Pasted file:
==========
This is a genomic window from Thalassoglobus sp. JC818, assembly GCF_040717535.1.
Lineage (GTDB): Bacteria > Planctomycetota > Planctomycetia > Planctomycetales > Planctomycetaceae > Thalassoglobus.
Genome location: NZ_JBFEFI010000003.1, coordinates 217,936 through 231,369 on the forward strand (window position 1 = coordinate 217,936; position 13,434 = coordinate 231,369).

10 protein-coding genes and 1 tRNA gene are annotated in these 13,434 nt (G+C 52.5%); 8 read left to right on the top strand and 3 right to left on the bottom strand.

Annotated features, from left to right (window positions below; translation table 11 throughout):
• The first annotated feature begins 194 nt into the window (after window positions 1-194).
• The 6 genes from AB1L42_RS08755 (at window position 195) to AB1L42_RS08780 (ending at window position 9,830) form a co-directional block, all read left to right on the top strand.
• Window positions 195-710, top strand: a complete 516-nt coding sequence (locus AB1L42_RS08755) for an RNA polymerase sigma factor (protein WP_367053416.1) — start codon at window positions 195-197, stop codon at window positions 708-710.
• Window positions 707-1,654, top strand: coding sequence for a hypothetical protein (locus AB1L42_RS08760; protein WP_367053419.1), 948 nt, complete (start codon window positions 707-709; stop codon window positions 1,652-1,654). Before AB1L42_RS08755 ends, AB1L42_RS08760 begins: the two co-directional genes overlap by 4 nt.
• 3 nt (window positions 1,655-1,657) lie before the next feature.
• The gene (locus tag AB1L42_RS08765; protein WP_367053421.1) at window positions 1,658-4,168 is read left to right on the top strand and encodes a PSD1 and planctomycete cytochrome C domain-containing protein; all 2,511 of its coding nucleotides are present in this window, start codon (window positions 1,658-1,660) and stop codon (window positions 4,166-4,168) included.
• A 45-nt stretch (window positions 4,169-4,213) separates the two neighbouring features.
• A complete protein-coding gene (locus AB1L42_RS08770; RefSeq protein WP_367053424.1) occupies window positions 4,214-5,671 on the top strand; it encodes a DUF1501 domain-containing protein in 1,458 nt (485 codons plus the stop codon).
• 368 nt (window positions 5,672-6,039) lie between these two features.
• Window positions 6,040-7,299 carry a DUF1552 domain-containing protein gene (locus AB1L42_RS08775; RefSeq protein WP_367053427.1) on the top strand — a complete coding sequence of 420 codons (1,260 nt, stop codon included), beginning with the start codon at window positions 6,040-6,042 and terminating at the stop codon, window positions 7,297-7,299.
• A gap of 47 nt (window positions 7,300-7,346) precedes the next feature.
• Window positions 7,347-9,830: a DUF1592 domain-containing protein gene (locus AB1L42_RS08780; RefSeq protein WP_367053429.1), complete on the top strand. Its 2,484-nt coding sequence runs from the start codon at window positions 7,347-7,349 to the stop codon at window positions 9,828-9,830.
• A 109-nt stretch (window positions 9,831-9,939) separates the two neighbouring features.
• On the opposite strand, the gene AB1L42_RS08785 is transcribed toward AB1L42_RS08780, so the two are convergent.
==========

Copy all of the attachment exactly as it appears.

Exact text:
This is a genomic window from Thalassoglobus sp. JC818, assembly GCF_040717535.1.
Lineage (GTDB): Bacteria > Planctomycetota > Planctomycetia > Planctomycetales > Planctomycetaceae > Thalassoglobus.
Genome location: NZ_JBFEFI010000003.1, coordinates 217,936 through 231,369 on the forward strand (window position 1 = coordinate 217,936; position 13,434 = coordinate 231,369).

10 protein-coding genes and 1 tRNA gene are annotated in these 13,434 nt (G+C 52.5%); 8 read left to right on the top strand and 3 right to left on the bottom strand.

Annotated features, from left to right (window positions below; translation table 11 throughout):
• The first annotated feature begins 194 nt into the window (after window positions 1-194).
• The 6 genes from AB1L42_RS08755 (at window position 195) to AB1L42_RS08780 (ending at window position 9,830) form a co-directional block, all read left to right on the top strand.
• Window positions 195-710, top strand: a complete 516-nt coding sequence (locus AB1L42_RS08755) for an RNA polymerase sigma factor (protein WP_367053416.1) — start codon at window positions 195-197, stop codon at window positions 708-710.
• Window positions 707-1,654, top strand: coding sequence for a hypothetical protein (locus AB1L42_RS08760; protein WP_367053419.1), 948 nt, complete (start codon window positions 707-709; stop codon window positions 1,652-1,654). Before AB1L42_RS08755 ends, AB1L42_RS08760 begins: the two co-directional genes overlap by 4 nt.
• 3 nt (window positions 1,655-1,657) lie before the next feature.
• The gene (locus tag AB1L42_RS08765; protein WP_367053421.1) at window positions 1,658-4,168 is read left to right on the top strand and encodes a PSD1 and planctomycete cytochrome C domain-containing protein; all 2,511 of its coding nucleotides are present in this window, start codon (window positions 1,658-1,660) and stop codon (window positions 4,166-4,168) included.
• A 45-nt stretch (window positions 4,169-4,213) separates the two neighbouring features.
• A complete protein-coding gene (locus AB1L42_RS08770; RefSeq protein WP_367053424.1) occupies window positions 4,214-5,671 on the top strand; it encodes a DUF1501 domain-containing protein in 1,458 nt (485 codons plus the stop codon).
• 368 nt (window positions 5,672-6,039) lie between these two features.
• Window positions 6,040-7,299 carry a DUF1552 domain-containing protein gene (locus AB1L42_RS08775; RefSeq protein WP_367053427.1) on the top strand — a complete coding sequence of 420 codons (1,260 nt, stop codon included), beginning with the start codon at window positions 6,040-6,042 and terminating at the stop codon, window positions 7,297-7,299.
• A gap of 47 nt (window positions 7,300-7,346) precedes the next feature.
• Window positions 7,347-9,830: a DUF1592 domain-containing protein gene (locus AB1L42_RS08780; RefSeq protein WP_367053429.1), complete on the top strand. Its 2,484-nt coding sequence runs from the start codon at window positions 7,347-7,349 to the stop codon at window positions 9,828-9,830.
• A 109-nt stretch (window positions 9,831-9,939) separates the two neighbouring features.
• On the opposite strand, the gene AB1L42_RS08785 is transcribed toward AB1L42_RS08780, so the two are convergent.